No, none of that matters to me. I don’t like him. I cheer when he’s out. I feel delirious with joy that he loses. I sat up almost half the night reading everything about his loss to Novak Djokovic when he lost yesterday in the Quarter finals of the French Open. I felt so good when there were headlines such as “thrashing” “demolition” etc.

Yes, I was and am my meanest most darkest when Federer loses and Rafa wins, not necessarily against each other, even more so if that is the case. I think that mean dark side lives in all of us right? But as I thought more about this streak, I realised that our sporting heroes:
Represent us – when we like an athlete, they are for us, who we’d like to be. Strong, resilient, fast, mentally tough, and clawing their way back from impossible situations and winning. Aah that winning feeling!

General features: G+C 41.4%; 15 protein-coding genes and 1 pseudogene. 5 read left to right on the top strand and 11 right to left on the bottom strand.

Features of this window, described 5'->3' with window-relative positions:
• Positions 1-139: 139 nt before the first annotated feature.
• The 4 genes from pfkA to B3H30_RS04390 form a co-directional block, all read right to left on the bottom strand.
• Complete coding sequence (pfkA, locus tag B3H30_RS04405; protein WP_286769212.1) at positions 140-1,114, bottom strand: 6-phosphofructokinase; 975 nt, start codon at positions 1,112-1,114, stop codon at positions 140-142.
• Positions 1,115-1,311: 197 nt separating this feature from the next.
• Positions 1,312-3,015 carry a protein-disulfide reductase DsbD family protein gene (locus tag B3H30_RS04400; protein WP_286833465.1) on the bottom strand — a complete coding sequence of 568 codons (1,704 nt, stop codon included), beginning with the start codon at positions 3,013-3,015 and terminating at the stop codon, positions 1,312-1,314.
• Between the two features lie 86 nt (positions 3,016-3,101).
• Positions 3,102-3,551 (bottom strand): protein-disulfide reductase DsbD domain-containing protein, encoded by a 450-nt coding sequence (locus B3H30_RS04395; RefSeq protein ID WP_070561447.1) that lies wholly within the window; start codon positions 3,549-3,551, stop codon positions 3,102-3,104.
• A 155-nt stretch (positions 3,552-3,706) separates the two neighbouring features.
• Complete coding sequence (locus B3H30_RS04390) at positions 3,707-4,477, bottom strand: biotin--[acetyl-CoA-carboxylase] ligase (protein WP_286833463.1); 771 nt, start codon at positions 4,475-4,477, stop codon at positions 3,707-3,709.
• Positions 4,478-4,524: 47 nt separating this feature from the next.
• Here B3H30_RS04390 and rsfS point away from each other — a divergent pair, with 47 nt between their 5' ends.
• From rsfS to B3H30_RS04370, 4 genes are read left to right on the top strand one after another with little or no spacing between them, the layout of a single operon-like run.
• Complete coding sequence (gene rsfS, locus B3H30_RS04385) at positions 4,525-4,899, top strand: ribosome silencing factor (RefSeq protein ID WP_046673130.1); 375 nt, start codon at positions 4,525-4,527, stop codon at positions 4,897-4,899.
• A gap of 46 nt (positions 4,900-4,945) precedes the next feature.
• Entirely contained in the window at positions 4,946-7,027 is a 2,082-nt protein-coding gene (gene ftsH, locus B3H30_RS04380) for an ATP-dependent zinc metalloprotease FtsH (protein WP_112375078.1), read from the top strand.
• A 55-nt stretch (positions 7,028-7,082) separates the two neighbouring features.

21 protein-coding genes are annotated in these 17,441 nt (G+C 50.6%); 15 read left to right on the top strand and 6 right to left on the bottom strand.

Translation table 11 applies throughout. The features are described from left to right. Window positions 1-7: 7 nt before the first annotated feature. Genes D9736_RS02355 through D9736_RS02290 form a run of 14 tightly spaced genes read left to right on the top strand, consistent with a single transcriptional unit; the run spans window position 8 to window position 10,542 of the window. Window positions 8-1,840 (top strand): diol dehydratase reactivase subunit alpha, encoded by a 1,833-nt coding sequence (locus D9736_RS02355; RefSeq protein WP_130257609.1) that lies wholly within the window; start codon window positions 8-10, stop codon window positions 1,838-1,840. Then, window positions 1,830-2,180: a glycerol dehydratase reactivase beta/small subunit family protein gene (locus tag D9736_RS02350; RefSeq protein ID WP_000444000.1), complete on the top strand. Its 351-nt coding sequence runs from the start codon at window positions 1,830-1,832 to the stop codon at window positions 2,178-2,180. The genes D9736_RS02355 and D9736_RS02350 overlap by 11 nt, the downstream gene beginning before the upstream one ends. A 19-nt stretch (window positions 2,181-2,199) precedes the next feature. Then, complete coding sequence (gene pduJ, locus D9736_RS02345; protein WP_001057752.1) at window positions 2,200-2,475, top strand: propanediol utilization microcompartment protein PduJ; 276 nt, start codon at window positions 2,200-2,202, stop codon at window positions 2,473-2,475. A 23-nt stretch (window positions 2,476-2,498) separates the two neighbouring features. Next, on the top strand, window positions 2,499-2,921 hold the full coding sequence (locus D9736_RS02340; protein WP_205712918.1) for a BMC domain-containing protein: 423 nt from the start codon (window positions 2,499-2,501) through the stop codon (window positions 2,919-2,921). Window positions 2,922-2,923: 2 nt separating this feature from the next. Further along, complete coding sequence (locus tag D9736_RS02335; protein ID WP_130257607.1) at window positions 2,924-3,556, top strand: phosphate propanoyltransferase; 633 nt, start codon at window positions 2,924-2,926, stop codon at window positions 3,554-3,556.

When they hold aloft a trophy, we feel we’ve won. It’s we who have somehow triumphed against odds. Yeah, ma, look, I did it! And when they lose, we feel we’ve lost. And we’ve let ourselves down. And our  hopes and our dreams slowly seem to fade away. When they continue to lose, it represents our continued struggle against our very own human failings. Unable to come to terms with the challenges and the new challengers. That there’ll always be someone smarter, better, faster, more creative, genius, than the champion, who beats him at his game, is such a bitter pill to swallow. Because it perhaps means that yes, we’ll always be competing, always trying to prove our worth and always be running like a hamster on a wheel, hoping to be champions forever.